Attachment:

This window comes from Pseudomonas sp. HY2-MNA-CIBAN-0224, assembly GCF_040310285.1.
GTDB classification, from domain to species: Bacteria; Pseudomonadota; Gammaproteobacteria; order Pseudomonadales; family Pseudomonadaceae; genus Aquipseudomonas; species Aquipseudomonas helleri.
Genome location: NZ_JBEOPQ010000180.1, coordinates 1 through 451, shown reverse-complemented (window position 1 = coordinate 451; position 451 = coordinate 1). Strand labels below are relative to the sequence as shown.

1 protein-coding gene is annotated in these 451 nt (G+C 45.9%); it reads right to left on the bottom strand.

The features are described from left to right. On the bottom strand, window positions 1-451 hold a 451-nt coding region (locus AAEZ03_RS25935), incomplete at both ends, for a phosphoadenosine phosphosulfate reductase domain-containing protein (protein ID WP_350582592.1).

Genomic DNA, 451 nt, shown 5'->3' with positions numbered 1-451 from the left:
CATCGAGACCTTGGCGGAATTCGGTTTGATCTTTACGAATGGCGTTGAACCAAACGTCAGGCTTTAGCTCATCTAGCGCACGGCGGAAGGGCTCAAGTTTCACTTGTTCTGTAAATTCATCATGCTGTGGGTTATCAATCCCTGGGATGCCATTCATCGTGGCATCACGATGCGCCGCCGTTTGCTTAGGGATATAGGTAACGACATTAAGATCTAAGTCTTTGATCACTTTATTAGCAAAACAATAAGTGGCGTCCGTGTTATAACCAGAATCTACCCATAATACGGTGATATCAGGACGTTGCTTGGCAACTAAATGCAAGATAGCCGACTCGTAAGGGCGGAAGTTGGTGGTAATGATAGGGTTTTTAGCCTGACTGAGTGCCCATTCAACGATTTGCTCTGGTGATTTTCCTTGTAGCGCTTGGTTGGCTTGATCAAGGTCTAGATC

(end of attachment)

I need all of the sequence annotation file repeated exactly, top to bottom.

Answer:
This window comes from Pseudomonas sp. HY2-MNA-CIBAN-0224, assembly GCF_040310285.1.
GTDB classification, from domain to species: Bacteria; Pseudomonadota; Gammaproteobacteria; order Pseudomonadales; family Pseudomonadaceae; genus Aquipseudomonas; species Aquipseudomonas helleri.
Genome location: NZ_JBEOPQ010000180.1, coordinates 1 through 451, shown reverse-complemented (window position 1 = coordinate 451; position 451 = coordinate 1). Strand labels below are relative to the sequence as shown.

1 protein-coding gene is annotated in these 451 nt (G+C 45.9%); it reads right to left on the bottom strand.

The features are described from left to right. On the bottom strand, window positions 1-451 hold a 451-nt coding region (locus AAEZ03_RS25935), incomplete at both ends, for a phosphoadenosine phosphosulfate reductase domain-containing protein (protein ID WP_350582592.1).

Genomic DNA, 451 nt, shown 5'->3' with positions numbered 1-451 from the left:
CATCGAGACCTTGGCGGAATTCGGTTTGATCTTTACGAATGGCGTTGAACCAAACGTCAGGCTTTAGCTCATCTAGCGCACGGCGGAAGGGCTCAAGTTTCACTTGTTCTGTAAATTCATCATGCTGTGGGTTATCAATCCCTGGGATGCCATTCATCGTGGCATCACGATGCGCCGCCGTTTGCTTAGGGATATAGGTAACGACATTAAGATCTAAGTCTTTGATCACTTTATTAGCAAAACAATAAGTGGCGTCCGTGTTATAACCAGAATCTACCCATAATACGGTGATATCAGGACGTTGCTTGGCAACTAAATGCAAGATAGCCGACTCGTAAGGGCGGAAGTTGGTGGTAATGATAGGGTTTTTAGCCTGACTGAGTGCCCATTCAACGATTTGCTCTGGTGATTTTCCTTGTAGCGCTTGGTTGGCTTGATCAAGGTCTAGATC